Also known as: RM
Robert Motherwell was born in Aberdeen, Washington, on January 24, 1915, the first child of Robert Burns Motherwell II and Margaret Hogan Motherwell. He was reared largely on the Pacific Coast and spent most of his school years in California, where he graduated from Stanford University in 1937. Motherwell also did graduate work in philosophy at Harvard University and in 1940 he studied briefly at Columbia University, where he was encouraged by Meyer Schapiro to devote himself to painting rather than scholarship. After a 1941 voyage to Mexico with the Surrealist painter Matta, Motherwell decided to make painting his primary vocation. It was at this time that he began to do “automatic” drawings and painted his first mature pictures. The next year Motherwell began to exhibit his work in New York and in 1944 he had his first one-man show at Peggy Guggenheim’s “Art of This Century” gallery. Beginning in the mid-1940s, Motherwell became the leading spokesman for avant-garde art in America. He lectured widely on abstract painting and he founded and edited the Documents of Modern Art series. In 1948, he began to work with his celebrated Elegy to the Spanish Republic theme, which he continued to develop throughout his life. From 1950 to 1959, Motherwell also taught painting at Hunter College, in New York. At this time, he was a prolific writer and lecturer, and in addition to directing the influential Documents of Modern Art Series, he edited The Dada Painters and Poets: An Anthology, which was published in 1951. In 1958–59, Motherwell was included in “The New American Painting” exhibition, initiated by the Museum of Modern Art, which was shown in numerous European cities. That year he traveled in Spain and France, where he started his Iberia series. During the 1960s, Motherwell exhibited widely in both America and Europe and in 1965 he was given a major retrospective exhibition at the Museum of Modern Art; this show subsequently traveled to Amsterdam, London, Brussels, Essen, and Turin. In 1967, Motherwell began to work on his Open series. In 1970, Motherwell moved to Greenwich, Connecticut. During the 1970s, he had important retrospective exhibitions in a number of European cities, including Düsseldorf, Stockholm, Vienna, Paris, Edinburgh, and London. In 1977, Motherwell was given a major mural commission for the new wing of the National Gallery of Art, Washington, D.C. In 1983, a major retrospective exhibition of Motherwell’s work was mounted at the Albright-Knox Art Gallery in Buffalo, New York; this exhibition was subsequently shown in Los Angeles, San Francisco, Seattle, Washington, D.C., and New York City. Another retrospective was shown in Mexico City, Monterey, and Fort Worth, Texas, in 1991. Robert Motherwell died in Provincetown, Massachusetts on July 16, 1991.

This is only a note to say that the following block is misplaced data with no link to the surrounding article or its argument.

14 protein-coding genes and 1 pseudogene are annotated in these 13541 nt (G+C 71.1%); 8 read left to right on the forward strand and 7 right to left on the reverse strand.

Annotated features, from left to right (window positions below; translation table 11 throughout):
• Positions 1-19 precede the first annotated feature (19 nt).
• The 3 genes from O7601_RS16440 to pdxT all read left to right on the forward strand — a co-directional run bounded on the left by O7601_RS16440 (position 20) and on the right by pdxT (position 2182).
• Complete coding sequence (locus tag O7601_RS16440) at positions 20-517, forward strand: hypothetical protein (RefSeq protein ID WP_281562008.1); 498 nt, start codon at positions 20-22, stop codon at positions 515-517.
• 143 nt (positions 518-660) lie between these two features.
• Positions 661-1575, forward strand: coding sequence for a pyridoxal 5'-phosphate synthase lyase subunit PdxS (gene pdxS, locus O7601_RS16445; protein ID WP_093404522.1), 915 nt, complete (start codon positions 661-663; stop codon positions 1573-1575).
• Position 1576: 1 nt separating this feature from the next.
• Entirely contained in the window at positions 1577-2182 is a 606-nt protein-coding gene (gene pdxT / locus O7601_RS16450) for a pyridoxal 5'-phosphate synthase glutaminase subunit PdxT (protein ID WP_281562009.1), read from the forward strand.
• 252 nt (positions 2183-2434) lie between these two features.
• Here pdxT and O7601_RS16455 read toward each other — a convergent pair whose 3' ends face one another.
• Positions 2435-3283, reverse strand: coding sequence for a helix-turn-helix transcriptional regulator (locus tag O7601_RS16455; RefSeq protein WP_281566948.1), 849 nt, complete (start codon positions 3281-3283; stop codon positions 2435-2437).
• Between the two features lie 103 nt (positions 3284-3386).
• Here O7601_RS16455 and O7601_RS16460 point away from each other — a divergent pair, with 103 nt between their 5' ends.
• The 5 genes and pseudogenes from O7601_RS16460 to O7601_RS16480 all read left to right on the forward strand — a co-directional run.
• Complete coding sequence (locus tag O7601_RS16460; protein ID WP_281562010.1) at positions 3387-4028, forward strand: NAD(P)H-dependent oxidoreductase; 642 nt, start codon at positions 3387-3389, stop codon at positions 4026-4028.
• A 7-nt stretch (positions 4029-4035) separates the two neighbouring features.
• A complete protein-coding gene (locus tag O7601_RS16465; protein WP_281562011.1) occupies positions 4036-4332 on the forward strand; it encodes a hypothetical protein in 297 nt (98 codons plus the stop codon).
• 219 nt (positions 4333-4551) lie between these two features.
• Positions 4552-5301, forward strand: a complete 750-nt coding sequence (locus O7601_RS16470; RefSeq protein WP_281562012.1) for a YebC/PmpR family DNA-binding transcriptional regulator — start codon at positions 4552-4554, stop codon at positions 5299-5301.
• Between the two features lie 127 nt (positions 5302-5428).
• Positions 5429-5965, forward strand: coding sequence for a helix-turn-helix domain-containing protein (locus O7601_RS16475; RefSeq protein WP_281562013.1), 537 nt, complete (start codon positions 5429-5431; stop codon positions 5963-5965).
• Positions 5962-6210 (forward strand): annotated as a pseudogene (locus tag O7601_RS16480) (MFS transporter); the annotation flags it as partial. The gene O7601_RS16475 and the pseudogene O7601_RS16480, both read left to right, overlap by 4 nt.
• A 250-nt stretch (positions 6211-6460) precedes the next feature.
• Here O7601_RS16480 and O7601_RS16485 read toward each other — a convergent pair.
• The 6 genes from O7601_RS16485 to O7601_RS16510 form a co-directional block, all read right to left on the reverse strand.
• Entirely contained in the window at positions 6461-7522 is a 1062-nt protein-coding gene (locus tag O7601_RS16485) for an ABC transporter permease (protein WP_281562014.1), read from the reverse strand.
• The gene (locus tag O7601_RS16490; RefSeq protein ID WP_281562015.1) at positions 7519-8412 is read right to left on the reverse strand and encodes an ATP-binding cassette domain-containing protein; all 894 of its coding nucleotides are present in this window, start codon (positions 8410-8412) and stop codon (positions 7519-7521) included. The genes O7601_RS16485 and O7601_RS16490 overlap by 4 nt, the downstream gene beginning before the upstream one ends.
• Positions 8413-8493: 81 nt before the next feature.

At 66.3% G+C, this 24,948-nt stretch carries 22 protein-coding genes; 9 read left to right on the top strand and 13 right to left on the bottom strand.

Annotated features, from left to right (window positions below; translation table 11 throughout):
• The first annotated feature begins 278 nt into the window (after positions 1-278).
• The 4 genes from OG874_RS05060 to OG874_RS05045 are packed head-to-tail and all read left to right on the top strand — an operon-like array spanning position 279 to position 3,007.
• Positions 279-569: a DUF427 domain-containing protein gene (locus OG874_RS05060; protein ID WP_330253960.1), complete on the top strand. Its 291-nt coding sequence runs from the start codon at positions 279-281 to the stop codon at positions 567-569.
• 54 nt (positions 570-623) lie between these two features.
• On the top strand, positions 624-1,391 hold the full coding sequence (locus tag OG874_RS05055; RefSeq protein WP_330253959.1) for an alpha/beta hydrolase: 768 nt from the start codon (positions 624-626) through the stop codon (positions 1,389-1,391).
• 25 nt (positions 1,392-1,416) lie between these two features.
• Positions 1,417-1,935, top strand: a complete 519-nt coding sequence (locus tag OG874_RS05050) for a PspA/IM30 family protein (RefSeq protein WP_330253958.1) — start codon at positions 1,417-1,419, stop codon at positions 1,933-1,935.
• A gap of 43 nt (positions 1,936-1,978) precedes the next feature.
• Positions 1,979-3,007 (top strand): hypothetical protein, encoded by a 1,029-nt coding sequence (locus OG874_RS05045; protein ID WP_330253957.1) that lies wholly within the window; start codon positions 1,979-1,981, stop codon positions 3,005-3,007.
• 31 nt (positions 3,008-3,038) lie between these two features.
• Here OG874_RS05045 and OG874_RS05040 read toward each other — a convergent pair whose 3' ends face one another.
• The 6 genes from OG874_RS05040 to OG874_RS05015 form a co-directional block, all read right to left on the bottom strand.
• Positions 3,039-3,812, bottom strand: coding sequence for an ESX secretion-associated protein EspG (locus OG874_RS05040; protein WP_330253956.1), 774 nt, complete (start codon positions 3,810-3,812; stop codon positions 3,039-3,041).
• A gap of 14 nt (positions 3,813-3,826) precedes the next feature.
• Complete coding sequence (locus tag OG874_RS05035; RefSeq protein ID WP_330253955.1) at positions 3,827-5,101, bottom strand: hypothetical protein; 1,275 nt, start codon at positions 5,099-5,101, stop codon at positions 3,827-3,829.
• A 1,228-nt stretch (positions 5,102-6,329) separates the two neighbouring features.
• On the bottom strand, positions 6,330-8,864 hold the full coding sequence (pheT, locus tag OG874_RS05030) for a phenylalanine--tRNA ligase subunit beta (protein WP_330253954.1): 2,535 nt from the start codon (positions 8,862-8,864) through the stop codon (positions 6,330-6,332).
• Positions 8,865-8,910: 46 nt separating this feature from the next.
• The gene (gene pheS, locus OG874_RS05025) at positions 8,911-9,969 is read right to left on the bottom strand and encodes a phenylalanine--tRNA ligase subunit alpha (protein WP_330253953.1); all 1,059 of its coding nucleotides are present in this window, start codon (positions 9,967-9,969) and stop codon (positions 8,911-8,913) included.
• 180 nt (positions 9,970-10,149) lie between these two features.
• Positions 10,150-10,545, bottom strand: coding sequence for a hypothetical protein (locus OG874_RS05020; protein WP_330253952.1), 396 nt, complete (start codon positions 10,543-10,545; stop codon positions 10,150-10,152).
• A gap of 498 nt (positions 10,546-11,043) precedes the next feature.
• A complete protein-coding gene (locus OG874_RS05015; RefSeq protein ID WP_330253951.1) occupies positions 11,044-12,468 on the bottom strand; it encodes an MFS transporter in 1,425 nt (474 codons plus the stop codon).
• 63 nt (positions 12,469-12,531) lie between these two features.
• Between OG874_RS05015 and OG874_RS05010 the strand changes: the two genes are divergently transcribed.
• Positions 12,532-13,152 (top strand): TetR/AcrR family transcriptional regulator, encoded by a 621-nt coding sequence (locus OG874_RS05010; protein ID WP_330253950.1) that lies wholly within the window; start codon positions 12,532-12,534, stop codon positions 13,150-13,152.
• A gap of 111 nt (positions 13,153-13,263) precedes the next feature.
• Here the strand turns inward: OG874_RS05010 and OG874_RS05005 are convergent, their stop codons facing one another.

Robert Motherwell est un artiste américain né en 1915 et décédé en 1991. Il est surtout connu pour sa peinture et ses estampes. Il est rattaché à l’Ecole de New York aux côtés de Pollock, Rothko, ou encore de Kooning. Il étudie la peinture à la California School of Fine Arts de San Francisco et la philosophie à l’Université de Standford. Il voyage ensuite en Europe puis étudie à l’Université d’Harvard. Il séjourne ensuite un an à Paris. Sous les conseils de l’artiste parisien Arthur Berger, il poursuit ses études à l’Université Columbia de New York sous la direction de Meyer Shapiro. Ce dernier le présente aux surréalistes français. Il se lie d’amitié avec l’artiste Roberto Matta qui lui enseigne le principe des dessins automatiques, concept surréaliste lié à l’inconscient. C’est en 1942, que Motherwell expose pour la première fois à New York. Deux ans plus tard, il réalise sa première exposition personnelle à la Peggy Guggenheim Gallery, et le MoMa acquiert plusieurs de ses œuvres. De 1958 à 1959, il participe à la grande exposition itinérante « The New American Painting ». Dans les années 1960, il participe à de nombreuses expositions en Amérique et en Europe. Dans les années 1970, il s’installe dans le Connecticut et plusieurs rétrospectives de son travail se tiennent en Europe, puis aux USA dans les années 1980-90. Après sa mort, Clement Greenberg affirme que Motherwell était le meilleur expressionniste abstrait.